The baseball card collecting landscape is essentially unrecognizable today compared to the so-called ‘junk era’ when most of us originally fell in love with the hobby. This we know and actually tend to celebrate as present-day hobbyists. The most obvious difference, of course, is that we no longer have hundreds of millions of poorly printed base cards being produced every single year. Also noteworthy, however, and possibly just as important, is that we no longer have millions upon millions of casual baseball card collectors supporting the industry as we did during the junk era. Those millions of folks, of which I was one, did not chase the baseball cards that we modern collectors covet such as gem mint (GM) rookie cards (RCs), on-card autographs or parallels. Not really anyways. Instead, we stockpiled poor quality commons back then and were generally happy to do so.
Let us contrast this with 2019 – a time when the industry survives due to the relatively small number of passionate collectors and flippers who remain. For the most part, we have little interest in commons (especially poorly conditioned ones) unless of course they are scarce poorly conditioned commons from the 1960s or earlier. Given that the desires and demographics of modern-day card collectors has changed so drastically, I believe it is worth exploring which eras cards, the modern era or the so-called junk era, best suit the needs of those left standing in the hobby? Is it even possible that we have entered a new junk era? A new junk era where the types of cards modern collectors and flippers love are actually far more abundant than ever before?
As collectors and flippers, we crave scarcity. We particularly crave scarce RCs and early on-card autographed cards. Scarcity in card collecting, of course, is basically created one of the way ways:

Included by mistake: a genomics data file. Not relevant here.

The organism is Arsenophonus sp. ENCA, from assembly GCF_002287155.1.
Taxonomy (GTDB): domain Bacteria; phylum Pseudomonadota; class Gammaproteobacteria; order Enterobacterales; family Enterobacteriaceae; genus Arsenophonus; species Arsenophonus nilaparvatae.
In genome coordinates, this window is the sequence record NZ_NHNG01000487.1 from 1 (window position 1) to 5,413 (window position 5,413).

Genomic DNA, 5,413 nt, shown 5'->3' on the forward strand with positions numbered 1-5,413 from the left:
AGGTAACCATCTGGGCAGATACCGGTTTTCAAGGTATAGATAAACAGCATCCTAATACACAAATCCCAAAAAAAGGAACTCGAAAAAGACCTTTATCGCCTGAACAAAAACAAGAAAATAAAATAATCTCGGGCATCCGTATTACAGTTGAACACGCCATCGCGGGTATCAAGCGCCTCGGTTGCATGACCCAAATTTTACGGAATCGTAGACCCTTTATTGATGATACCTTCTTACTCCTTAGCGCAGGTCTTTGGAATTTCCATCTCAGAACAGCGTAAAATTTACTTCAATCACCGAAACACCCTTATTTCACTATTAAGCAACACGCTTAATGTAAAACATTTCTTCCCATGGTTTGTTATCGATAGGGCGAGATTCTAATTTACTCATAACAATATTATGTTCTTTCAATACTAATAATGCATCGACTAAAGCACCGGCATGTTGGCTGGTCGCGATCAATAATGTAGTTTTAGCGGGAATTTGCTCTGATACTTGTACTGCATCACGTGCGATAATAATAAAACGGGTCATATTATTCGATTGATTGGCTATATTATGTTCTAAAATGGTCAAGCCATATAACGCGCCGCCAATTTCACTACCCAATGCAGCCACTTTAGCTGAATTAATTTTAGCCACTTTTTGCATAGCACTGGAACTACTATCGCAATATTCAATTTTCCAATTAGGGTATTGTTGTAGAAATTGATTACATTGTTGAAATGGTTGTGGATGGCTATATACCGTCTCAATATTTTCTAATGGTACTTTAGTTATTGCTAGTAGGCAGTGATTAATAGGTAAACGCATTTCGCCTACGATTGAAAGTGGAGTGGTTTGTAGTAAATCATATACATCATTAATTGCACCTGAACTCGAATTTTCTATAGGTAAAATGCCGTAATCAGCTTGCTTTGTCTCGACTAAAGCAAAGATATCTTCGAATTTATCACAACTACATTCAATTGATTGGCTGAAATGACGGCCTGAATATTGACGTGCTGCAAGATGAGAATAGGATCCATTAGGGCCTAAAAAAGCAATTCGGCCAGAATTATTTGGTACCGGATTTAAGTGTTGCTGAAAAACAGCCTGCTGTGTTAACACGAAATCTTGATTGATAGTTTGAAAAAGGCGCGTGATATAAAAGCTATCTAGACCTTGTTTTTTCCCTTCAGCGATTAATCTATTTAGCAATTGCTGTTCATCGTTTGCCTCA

1. Identifying near perfect/perfect, GM cards via professional grading services
2. Production of ‘parallel’ cards, which are different versions of the same card that have significantly lower print runs than the original base common
As such, graded GM base RCs, early on-card autos, and parallel RCs reign supreme in our current collecting universe. Dare I ask though, are they actually even scarce anymore? Are they even rare in relation to the dark old days of the junk era when seemingly nothing was scarce?
The obvious answer should be yes because baseball card print runs for base commons are far lower now than probably ever before. Topps doesn’t make 25 million base cards per player per set anymore, they probably make more like 100000. End of discussion right?
I am afraid it is not that simple. We know that in addition to the junk era print quality being terrible, on-card autographs and parallel cards were not commonly produced. This suggests that the number of junk era GM RCs, on-card autos and parallels might actually be relatively low compared to the modern era.
To find out, let us consider the population reports of Barry Bonds and Juan Soto baseball cards. These two players are very prominent members of their respective card collecting eras and should serve as a reasonable comparison for the topic at hand.